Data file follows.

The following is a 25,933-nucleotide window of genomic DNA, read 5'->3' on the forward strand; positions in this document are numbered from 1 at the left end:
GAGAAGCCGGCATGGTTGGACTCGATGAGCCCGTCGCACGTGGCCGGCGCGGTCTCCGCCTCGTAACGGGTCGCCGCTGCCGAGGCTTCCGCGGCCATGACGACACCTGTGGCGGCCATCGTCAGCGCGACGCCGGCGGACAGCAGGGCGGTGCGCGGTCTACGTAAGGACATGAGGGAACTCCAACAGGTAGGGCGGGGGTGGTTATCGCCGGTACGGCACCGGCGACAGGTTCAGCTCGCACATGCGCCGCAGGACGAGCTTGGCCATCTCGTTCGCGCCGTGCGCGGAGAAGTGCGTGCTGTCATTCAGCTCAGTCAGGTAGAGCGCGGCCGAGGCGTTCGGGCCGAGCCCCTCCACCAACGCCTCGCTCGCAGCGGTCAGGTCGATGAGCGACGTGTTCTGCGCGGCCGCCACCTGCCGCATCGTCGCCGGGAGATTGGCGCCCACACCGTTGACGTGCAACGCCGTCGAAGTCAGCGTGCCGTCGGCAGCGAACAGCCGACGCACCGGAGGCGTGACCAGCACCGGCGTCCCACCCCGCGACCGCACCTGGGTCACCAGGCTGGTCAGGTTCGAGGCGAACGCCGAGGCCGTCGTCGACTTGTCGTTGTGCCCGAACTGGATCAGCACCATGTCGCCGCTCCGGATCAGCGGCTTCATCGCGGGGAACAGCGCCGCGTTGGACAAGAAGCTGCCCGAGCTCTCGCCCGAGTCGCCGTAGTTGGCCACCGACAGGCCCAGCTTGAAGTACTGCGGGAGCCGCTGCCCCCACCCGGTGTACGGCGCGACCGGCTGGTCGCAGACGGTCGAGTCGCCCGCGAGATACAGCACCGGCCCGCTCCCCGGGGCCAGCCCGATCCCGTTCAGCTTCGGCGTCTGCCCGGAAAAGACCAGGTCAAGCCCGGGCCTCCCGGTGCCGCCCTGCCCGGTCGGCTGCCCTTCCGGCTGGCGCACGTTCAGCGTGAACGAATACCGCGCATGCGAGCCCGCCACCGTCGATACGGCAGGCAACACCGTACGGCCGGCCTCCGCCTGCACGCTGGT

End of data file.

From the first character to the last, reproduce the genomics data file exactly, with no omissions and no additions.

The following is a 25,933-nucleotide window of genomic DNA, read 5'->3' on the forward strand; positions in this document are numbered from 1 at the left end:
GAGAAGCCGGCATGGTTGGACTCGATGAGCCCGTCGCACGTGGCCGGCGCGGTCTCCGCCTCGTAACGGGTCGCCGCTGCCGAGGCTTCCGCGGCCATGACGACACCTGTGGCGGCCATCGTCAGCGCGACGCCGGCGGACAGCAGGGCGGTGCGCGGTCTACGTAAGGACATGAGGGAACTCCAACAGGTAGGGCGGGGGTGGTTATCGCCGGTACGGCACCGGCGACAGGTTCAGCTCGCACATGCGCCGCAGGACGAGCTTGGCCATCTCGTTCGCGCCGTGCGCGGAGAAGTGCGTGCTGTCATTCAGCTCAGTCAGGTAGAGCGCGGCCGAGGCGTTCGGGCCGAGCCCCTCCACCAACGCCTCGCTCGCAGCGGTCAGGTCGATGAGCGACGTGTTCTGCGCGGCCGCCACCTGCCGCATCGTCGCCGGGAGATTGGCGCCCACACCGTTGACGTGCAACGCCGTCGAAGTCAGCGTGCCGTCGGCAGCGAACAGCCGACGCACCGGAGGCGTGACCAGCACCGGCGTCCCACCCCGCGACCGCACCTGGGTCACCAGGCTGGTCAGGTTCGAGGCGAACGCCGAGGCCGTCGTCGACTTGTCGTTGTGCCCGAACTGGATCAGCACCATGTCGCCGCTCCGGATCAGCGGCTTCATCGCGGGGAACAGCGCCGCGTTGGACAAGAAGCTGCCCGAGCTCTCGCCCGAGTCGCCGTAGTTGGCCACCGACAGGCCCAGCTTGAAGTACTGCGGGAGCCGCTGCCCCCACCCGGTGTACGGCGCGACCGGCTGGTCGCAGACGGTCGAGTCGCCCGCGAGATACAGCACCGGCCCGCTCCCCGGGGCCAGCCCGATCCCGTTCAGCTTCGGCGTCTGCCCGGAAAAGACCAGGTCAAGCCCGGGCCTCCCGGTGCCGCCCTGCCCGGTCGGCTGCCCTTCCGGCTGGCGCACGTTCAGCGTGAACGAATACCGCGCATGCGAGCCCGCCACCGTCGATACGGCAGGCAACACCGTACGGCCGGCCTCCGCCTGCACGCTGGT